One out of every three women*. That's what the research and statistics say. Look to the woman to your right, the woman to your left, yourself. One of the three of you will experience, first-hand, gender-based/power-based violence at some point in your life. And that is simply not okay.
It's no secret that I'm a social worker (I refer you to the blog title itself if you're somehow surprised by that news). But I don't think this is a topic I've ever addressed (here). But a well-meaning comment posted on FB has gotten me on a bit of a rant today.
The comment was in response to some statistic similar to the one I posted above. And a friend said something to the effect that we need to teach our daughters to be alert. And my gut twisted and I immediately felt ill at just that simple - and I know well meaning - point.
So, here's my response, for all of you.
While I understand her point and intention in expressing the need for parents to teach their daughters to not accept violence and to be aware of the warning signs/red flags, I felt sick reading it nonetheless. To me, when we make statements such as these, we further blame women and girls. We set the full - or at least the majority - responsibility of not being abused on their shoulders. We inadvertently join the victim-blaming ranks.
In my opinion, these beliefs also set up an underlying assumption that men should not and/or can not be responsible for their abusive actions. To me, it sounds the same as "if she hadn't done_______, I wouldn't have had to do______ to her". It is not a victim's responsibility not to be abused. It is a perpetrator's responsibility not to be abusive.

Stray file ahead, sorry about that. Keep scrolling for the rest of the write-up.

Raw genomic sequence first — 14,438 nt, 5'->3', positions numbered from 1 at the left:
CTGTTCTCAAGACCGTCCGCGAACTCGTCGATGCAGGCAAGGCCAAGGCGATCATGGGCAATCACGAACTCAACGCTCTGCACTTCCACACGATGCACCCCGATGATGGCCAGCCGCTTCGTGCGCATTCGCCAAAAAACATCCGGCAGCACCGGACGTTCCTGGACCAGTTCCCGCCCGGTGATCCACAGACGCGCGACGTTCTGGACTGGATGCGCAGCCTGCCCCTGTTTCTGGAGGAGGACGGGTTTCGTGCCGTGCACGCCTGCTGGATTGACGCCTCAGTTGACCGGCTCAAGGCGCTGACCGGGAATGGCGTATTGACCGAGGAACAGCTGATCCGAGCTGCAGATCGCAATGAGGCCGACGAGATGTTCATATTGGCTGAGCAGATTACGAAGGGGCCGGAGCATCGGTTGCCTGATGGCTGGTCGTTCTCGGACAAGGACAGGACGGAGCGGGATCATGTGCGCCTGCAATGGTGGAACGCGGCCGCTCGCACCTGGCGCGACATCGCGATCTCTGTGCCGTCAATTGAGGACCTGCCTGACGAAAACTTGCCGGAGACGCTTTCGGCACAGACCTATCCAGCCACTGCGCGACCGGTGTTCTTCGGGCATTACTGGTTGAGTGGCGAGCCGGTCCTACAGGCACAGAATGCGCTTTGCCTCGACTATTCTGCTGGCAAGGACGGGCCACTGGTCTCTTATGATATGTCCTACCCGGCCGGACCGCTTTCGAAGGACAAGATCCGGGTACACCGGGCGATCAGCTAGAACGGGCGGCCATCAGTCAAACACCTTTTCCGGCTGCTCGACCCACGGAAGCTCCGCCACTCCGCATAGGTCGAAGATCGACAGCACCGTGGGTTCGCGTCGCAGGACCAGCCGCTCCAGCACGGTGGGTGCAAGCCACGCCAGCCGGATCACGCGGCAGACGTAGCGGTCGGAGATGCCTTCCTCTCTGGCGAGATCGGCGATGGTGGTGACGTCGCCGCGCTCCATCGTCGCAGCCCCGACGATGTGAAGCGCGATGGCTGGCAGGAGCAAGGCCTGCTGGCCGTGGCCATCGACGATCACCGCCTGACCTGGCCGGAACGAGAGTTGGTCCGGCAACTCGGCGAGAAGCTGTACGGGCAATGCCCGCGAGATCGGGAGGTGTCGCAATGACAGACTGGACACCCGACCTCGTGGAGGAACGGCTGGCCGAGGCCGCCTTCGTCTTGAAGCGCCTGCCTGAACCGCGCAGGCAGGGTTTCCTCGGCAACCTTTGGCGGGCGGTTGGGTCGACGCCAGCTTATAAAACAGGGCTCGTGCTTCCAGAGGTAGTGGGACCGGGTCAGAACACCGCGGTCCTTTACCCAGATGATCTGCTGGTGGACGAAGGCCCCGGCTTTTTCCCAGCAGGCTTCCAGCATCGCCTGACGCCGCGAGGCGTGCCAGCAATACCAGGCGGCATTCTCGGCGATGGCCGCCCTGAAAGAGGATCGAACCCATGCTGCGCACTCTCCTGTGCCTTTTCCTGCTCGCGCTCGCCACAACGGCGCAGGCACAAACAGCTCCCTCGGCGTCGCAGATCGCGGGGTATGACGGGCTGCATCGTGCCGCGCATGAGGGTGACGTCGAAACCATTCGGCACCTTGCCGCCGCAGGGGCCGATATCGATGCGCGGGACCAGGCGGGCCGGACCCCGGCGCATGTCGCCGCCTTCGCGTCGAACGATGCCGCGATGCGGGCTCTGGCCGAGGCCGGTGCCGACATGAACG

Look at it this way. It's not a child's responsibility to not have the crap beaten out of him. It is the parent's responsibility to conduct herself in a safe and loving way so as to make sure the child is safe.
Who would ever say that my nearly 6yo "deserves" to be beaten simply because he continues to tell me "no" and refuses to do what I've asked him, even though he can clearly see it is frustrating me and he continues to do it? If I am getting frustrated, it is my responsibility to deal with my frustrations (be it with deep breathing, a time out for him or me, whatever). It is not his job to "behave himself" simply so I don't lose it. I am responsible for not losing it. I am responsible for my own behavior. Not him.
And yet, we blame women.
And, to be honest, as a mother of boys, I am beyond offended by this belief. For there to be an underlying assumption that my sons, simply because they have penises and Y chromosomes are incapable of controlling their own behaviors, well, that is simply ludicrous. And moreover, it is insulting to all males.
And it's not a belief I'm willing to tolerate.
Let us, instead, teach and show our children to be kind to one another. Let us set THAT expectation. I think in order to really end gender-based violence, we have to reframe the way we view the problem. It is not a women's problem. It is a societal problem. One in which our men - my sons!- need to be as much the solution, as much responsible, as do our women - your daughters.
Stepping off soapbox now.
*Note: Men, of course, are also victims of violence. Statistically, it's much harder to know the actual numbers. But I think it's safe to assume, it's at much lower rates that women. So, for the sake of this post, I will be generally referring to the victim/survivor as "she" and the perpetrator as "he". However, please know that I absolutely do not mean to discount the experiences or importance of men who have also experienced violence.
Today's Lesson: Is the whole big rant up there, in an effort to encourage us all to take a look at the role we play in gender/power-based personal violence. And the role we can and should take in ending it.